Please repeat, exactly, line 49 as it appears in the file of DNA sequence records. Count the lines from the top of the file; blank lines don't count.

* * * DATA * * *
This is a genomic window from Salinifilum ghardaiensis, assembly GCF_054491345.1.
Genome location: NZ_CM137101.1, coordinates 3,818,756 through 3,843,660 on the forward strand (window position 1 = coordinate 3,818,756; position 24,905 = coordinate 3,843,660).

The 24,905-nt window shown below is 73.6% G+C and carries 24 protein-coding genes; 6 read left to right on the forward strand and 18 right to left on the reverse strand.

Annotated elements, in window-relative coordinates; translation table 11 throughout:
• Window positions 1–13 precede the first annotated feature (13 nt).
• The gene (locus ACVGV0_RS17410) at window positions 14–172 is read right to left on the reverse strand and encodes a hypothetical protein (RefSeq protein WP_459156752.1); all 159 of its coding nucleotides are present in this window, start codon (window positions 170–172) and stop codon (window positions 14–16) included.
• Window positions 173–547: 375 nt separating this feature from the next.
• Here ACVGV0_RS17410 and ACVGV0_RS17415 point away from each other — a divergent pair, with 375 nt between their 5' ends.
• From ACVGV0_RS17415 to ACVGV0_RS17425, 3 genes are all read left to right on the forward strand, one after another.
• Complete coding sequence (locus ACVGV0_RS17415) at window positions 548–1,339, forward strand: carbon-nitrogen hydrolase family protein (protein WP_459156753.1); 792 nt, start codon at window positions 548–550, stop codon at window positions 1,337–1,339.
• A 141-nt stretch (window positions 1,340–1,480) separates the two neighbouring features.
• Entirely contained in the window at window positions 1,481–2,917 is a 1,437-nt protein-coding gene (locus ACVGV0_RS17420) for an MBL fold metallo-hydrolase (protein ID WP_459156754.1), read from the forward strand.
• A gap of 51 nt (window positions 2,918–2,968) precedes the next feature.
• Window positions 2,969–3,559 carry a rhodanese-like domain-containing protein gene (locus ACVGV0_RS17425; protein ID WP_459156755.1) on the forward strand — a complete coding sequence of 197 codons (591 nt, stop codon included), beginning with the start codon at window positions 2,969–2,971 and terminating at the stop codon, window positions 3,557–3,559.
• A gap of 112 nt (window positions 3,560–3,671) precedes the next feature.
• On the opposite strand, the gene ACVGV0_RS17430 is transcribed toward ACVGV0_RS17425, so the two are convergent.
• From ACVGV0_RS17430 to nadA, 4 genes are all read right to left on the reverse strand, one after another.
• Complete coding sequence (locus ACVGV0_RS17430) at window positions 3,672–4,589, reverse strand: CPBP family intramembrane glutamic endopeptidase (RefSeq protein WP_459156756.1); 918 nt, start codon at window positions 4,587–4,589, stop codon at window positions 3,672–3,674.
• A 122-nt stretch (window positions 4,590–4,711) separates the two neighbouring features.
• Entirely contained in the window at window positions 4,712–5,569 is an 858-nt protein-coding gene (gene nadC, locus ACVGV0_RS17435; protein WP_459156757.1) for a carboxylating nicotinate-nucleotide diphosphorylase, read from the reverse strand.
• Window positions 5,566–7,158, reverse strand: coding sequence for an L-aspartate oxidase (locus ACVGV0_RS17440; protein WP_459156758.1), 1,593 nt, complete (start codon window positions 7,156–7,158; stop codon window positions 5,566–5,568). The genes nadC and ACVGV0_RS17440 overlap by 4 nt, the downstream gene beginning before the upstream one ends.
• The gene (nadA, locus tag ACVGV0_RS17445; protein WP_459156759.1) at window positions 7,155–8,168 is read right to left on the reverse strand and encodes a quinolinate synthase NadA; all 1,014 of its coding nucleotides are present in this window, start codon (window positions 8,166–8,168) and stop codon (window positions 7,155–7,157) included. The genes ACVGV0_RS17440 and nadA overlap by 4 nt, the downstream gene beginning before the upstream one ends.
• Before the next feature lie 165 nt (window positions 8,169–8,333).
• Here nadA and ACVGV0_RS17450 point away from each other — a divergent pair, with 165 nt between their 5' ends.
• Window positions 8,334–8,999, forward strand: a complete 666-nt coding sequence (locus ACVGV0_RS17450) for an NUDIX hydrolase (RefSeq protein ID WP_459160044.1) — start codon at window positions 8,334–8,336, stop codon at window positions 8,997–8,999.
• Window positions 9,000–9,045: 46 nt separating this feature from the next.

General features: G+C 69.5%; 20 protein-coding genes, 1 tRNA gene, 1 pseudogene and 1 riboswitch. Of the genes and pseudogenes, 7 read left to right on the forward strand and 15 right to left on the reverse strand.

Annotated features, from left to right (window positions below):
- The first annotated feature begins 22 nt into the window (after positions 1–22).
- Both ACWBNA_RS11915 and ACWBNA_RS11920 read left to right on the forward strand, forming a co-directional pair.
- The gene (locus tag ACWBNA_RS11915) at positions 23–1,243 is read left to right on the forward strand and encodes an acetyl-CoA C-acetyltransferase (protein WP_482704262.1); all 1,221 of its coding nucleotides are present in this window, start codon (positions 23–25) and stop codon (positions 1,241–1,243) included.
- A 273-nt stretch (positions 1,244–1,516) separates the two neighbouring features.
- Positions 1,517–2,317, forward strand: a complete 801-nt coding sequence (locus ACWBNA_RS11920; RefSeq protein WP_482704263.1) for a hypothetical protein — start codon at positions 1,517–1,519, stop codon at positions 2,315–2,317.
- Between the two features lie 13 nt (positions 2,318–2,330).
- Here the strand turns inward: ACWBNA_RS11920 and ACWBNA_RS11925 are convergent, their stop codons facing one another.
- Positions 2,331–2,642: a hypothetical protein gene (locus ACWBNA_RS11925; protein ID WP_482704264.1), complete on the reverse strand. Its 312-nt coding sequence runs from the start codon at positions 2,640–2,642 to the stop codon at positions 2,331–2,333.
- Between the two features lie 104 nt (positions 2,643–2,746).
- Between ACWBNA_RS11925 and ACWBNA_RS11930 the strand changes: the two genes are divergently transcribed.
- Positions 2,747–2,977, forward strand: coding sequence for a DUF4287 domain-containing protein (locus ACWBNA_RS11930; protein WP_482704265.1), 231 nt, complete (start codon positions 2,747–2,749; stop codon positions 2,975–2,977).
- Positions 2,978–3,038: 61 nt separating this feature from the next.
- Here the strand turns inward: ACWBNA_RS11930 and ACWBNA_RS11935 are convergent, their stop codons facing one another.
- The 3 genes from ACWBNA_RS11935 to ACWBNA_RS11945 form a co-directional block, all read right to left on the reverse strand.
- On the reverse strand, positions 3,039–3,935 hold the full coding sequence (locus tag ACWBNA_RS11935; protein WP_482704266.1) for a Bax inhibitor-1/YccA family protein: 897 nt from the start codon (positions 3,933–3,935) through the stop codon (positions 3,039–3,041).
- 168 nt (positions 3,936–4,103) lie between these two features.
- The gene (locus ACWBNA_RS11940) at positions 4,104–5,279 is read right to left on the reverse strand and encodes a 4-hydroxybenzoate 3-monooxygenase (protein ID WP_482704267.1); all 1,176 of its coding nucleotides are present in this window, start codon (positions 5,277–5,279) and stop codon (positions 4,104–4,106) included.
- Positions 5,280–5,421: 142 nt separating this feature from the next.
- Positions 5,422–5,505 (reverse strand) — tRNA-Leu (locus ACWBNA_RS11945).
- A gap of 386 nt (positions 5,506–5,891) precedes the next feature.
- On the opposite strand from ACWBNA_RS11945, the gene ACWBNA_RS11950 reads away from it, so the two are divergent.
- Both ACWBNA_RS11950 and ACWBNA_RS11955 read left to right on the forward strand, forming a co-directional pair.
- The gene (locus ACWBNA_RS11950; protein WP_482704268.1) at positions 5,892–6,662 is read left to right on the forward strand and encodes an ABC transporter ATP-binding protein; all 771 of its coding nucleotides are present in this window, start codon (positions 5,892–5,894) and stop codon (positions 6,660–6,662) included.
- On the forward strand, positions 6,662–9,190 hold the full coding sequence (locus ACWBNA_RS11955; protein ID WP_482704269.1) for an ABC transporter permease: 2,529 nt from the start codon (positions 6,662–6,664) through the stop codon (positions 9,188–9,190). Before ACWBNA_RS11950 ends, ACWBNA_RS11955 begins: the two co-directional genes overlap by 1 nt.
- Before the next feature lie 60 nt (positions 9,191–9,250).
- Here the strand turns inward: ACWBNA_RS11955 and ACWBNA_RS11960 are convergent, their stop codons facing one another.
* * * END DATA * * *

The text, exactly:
- On the opposite strand from ACWBNA_RS11945, the gene ACWBNA_RS11950 reads away from it, so the two are divergent.